Andrew Giles MP
Multiculturalism is modern Australia’s greatest achievement, but we can’t take it for granted.
Even the Morrison Government says so. The Minister currently responsible for multicultural affairs, Alan Tudge, gave a speech last month talking about the importance of fostering social cohesion and last week allocated funds in the Budget towards this goal.
He was right to do so.
Racism is on the rise in Australia, and the Director-General of ASIO has warned of real, growing and dangerous threat posed by right-wing extremism.
But Alan Tudge’s words are undermined by the actions of his Government.
Yesterday, Liberal Senators Eric Abetz and Connie Fierravanti-Wells engaged in what can only be described as the bullying of witnesses appearing before a Senate committee.
Ironically, the purpose of the hearing was to examine issues facing diaspora communities in Australia.
Yun Jiang Osmond Chiu and Wesa Chau were all asked to unequivocally condemn the Chinese Communist Party dictatorship and repeatedly pressed on their loyalty to Australia.
Not only did this have little, if anything, to do with the reason they were giving evidence and seem counterproductive, it’s deeply offensive - including to core Liberal values. Values like treating people as individuals, rather than as members of classes.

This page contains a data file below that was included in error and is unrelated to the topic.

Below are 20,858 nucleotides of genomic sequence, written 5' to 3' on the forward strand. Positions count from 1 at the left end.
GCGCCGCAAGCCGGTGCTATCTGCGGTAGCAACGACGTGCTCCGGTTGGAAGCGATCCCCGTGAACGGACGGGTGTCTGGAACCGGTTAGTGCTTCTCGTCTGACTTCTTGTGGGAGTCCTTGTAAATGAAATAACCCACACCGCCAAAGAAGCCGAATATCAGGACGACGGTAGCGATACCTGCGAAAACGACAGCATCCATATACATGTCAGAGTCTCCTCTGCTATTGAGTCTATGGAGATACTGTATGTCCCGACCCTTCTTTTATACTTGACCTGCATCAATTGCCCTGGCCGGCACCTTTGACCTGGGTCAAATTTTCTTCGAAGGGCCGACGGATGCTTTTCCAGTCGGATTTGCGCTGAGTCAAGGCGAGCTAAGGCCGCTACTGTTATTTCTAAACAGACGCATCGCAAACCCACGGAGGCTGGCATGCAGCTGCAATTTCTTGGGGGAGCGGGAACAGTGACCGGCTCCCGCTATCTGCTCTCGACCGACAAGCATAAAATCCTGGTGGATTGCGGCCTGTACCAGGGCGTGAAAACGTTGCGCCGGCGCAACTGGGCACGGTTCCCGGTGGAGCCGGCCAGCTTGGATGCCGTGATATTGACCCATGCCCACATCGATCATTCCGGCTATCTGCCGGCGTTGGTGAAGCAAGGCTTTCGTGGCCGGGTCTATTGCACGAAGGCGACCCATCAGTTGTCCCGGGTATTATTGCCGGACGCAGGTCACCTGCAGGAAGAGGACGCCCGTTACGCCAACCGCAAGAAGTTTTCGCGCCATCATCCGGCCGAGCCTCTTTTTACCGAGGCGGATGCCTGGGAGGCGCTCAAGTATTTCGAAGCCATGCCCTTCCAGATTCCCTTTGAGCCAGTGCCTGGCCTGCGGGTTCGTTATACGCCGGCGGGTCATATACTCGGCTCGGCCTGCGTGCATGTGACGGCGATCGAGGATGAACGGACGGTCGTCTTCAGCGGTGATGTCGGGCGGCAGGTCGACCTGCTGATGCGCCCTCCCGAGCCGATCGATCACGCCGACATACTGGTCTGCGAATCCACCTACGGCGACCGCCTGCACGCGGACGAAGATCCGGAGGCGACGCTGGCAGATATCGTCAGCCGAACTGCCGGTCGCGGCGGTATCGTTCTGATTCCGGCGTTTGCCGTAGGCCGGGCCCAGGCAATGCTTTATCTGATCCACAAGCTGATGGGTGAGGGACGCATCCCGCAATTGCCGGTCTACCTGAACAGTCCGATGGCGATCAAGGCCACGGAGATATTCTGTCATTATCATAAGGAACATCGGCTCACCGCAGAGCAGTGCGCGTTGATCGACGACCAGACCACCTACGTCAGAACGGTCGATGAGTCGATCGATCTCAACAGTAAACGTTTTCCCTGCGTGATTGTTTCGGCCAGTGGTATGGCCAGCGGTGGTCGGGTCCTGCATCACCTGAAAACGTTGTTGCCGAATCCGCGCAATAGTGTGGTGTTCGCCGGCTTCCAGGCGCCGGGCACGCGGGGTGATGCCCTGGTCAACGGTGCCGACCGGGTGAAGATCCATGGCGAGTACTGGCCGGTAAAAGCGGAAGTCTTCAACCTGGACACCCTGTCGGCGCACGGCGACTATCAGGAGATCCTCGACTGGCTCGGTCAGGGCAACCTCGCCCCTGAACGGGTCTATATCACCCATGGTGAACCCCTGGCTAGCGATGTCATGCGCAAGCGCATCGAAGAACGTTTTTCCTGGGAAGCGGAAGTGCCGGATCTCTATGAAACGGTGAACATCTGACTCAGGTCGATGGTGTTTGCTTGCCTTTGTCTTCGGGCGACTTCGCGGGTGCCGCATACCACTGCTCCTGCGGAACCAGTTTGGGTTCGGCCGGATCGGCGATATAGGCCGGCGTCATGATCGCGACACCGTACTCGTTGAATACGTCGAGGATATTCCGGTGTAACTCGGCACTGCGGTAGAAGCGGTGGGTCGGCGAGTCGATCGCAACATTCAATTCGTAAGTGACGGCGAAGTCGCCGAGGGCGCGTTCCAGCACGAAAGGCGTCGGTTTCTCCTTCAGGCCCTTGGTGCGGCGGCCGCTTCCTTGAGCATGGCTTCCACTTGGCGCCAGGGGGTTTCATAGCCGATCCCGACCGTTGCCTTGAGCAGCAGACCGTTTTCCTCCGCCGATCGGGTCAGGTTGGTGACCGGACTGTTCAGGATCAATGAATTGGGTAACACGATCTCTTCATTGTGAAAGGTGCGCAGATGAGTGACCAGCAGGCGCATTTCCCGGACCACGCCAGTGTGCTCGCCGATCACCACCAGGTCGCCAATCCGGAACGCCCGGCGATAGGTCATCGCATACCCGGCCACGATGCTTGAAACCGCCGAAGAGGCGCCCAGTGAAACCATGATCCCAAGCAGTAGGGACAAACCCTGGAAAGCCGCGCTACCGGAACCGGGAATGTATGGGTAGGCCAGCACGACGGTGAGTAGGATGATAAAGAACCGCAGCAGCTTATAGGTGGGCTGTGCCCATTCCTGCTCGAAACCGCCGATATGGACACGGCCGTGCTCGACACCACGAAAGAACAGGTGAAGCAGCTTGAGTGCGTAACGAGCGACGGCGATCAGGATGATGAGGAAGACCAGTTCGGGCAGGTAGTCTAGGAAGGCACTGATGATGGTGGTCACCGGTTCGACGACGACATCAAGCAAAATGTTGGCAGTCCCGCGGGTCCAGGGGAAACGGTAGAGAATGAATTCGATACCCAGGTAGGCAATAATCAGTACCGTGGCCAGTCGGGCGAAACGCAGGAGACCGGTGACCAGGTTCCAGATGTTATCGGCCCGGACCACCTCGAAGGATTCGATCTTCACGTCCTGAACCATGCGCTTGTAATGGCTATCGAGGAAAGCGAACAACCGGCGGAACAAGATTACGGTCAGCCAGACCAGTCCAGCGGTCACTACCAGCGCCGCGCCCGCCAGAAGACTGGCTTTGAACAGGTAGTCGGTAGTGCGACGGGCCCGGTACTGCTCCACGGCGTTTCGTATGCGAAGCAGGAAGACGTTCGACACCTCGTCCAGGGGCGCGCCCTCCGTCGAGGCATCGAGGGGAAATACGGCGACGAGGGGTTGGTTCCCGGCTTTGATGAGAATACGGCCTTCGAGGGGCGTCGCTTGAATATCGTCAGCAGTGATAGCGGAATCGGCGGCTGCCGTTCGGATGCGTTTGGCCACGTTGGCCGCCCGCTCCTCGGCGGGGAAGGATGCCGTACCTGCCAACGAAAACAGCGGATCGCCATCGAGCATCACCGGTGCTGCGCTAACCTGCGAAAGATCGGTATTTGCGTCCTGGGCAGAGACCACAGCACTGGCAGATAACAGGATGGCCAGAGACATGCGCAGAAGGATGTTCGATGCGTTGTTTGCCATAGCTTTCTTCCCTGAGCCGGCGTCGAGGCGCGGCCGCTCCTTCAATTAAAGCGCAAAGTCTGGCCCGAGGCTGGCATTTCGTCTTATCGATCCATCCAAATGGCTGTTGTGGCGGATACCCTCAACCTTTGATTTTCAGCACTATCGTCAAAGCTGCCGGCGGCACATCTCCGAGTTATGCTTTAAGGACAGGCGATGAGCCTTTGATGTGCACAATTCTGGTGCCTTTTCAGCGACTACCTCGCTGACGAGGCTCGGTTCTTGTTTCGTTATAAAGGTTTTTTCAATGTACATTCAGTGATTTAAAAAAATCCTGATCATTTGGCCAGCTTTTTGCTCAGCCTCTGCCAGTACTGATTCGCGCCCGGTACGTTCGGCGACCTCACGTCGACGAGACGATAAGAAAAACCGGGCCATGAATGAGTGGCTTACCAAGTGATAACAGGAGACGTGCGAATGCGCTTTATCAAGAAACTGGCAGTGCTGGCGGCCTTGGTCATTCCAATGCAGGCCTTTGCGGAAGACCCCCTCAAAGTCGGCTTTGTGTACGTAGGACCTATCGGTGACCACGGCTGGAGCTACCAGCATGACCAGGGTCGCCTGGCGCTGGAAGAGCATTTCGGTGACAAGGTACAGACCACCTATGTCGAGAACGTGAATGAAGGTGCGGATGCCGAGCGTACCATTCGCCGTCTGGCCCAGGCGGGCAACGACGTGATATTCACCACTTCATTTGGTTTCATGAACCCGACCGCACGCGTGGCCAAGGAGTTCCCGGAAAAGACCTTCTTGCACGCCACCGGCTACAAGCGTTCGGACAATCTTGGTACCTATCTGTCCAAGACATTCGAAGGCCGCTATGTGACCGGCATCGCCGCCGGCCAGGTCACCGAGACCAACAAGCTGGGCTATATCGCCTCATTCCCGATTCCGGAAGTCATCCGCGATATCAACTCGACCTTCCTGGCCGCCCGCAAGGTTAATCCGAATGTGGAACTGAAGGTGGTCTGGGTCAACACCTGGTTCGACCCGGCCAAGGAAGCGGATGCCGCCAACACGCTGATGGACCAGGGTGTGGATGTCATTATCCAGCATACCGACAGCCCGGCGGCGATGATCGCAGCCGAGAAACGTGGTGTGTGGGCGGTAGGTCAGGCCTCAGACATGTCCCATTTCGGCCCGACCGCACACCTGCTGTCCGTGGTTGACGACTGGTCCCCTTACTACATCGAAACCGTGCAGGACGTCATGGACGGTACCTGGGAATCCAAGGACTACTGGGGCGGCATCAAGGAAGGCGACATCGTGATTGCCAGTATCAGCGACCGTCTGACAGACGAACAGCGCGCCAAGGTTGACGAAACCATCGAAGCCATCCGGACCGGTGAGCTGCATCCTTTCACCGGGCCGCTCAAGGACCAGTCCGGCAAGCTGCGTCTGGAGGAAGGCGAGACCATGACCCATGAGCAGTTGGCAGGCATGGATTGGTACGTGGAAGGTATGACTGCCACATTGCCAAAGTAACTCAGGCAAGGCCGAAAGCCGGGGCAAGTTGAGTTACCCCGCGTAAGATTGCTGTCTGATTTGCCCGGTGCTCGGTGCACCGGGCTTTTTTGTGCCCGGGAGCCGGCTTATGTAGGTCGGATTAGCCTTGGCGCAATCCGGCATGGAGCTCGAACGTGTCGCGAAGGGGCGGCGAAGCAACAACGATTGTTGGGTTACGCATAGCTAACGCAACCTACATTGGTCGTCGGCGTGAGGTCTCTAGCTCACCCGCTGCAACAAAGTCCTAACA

Suggesting that someone’s loyalty to this country is somehow connected to where their family might be from is nothing short of appalling.
I feel sick that my friend Osmond Chiu felt that he was being subjected to ‘a gotcha loyalty test’ and I am anxious that this example will deter others from participating in social and political life. That’s not who we are, in a robust democracy that has written our commitment to end discrimination into law decades ago.
But from the Morrison Government, so concerned about maintaining social cohesion last week, we’ve heard nothing.
Senator Fierravanti-Wells went to observe that ‘I have to tell you that there is an overwhelming under-desire among people from the Chinese-Australian community to participate in politics.’
It’s good of her to share this knowledge, in particular to the three Chinese-Australian witnesses appearing before her. But what a telling remark it is.
While completely lacking in self-awareness, it perhaps helps explain why our politics is so much less diverse than the Australian community. And her conduct of course hardly provides an incentive for any Chinese-Australian to put herself or himself forward for public office.
Last week’s Budget allocates $21 million to boosting social cohesion.
Which raises the question: how much of this is intended to be spent engaging and counselling Liberal Senators?
And, is this enough?
What’s definitely not good enough is the continued silence on the part of the Scott Morrison and Alan Tudge in the face of this.
If Senators Abetz and Fierravanti-Wells don’t have the decency to apologise, then Australia’s Government should do the right thing and make clear that every Australian deserves equal treatment - before the law, in society and before our national parliament.
In a proudly multicultural society, this shouldn’t be too much to ask for.